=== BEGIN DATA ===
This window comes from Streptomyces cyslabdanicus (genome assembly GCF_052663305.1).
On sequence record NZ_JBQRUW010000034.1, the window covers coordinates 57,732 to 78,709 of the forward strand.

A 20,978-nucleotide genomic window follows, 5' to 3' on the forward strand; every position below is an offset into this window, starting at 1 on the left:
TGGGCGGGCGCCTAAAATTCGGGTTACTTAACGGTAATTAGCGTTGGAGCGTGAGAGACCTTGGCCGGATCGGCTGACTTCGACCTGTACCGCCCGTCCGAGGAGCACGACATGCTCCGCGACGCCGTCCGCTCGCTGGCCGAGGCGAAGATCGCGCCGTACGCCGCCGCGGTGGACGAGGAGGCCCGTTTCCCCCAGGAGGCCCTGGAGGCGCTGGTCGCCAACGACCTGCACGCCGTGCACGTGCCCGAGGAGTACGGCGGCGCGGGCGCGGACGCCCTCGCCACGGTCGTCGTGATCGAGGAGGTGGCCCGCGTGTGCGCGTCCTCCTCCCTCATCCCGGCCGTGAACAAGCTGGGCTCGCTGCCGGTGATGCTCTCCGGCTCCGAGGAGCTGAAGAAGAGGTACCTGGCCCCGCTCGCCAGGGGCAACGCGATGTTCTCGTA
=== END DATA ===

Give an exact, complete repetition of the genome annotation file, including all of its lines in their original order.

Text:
This window comes from Streptomyces cyslabdanicus (genome assembly GCF_052663305.1).
On sequence record NZ_JBQRUW010000034.1, the window covers coordinates 57,732 to 78,709 of the forward strand.

A 20,978-nucleotide genomic window follows, 5' to 3' on the forward strand; every position below is an offset into this window, starting at 1 on the left:
TGGGCGGGCGCCTAAAATTCGGGTTACTTAACGGTAATTAGCGTTGGAGCGTGAGAGACCTTGGCCGGATCGGCTGACTTCGACCTGTACCGCCCGTCCGAGGAGCACGACATGCTCCGCGACGCCGTCCGCTCGCTGGCCGAGGCGAAGATCGCGCCGTACGCCGCCGCGGTGGACGAGGAGGCCCGTTTCCCCCAGGAGGCCCTGGAGGCGCTGGTCGCCAACGACCTGCACGCCGTGCACGTGCCCGAGGAGTACGGCGGCGCGGGCGCGGACGCCCTCGCCACGGTCGTCGTGATCGAGGAGGTGGCCCGCGTGTGCGCGTCCTCCTCCCTCATCCCGGCCGTGAACAAGCTGGGCTCGCTGCCGGTGATGCTCTCCGGCTCCGAGGAGCTGAAGAAGAGGTACCTGGCCCCGCTCGCCAGGGGCAACGCGATGTTCTCGTA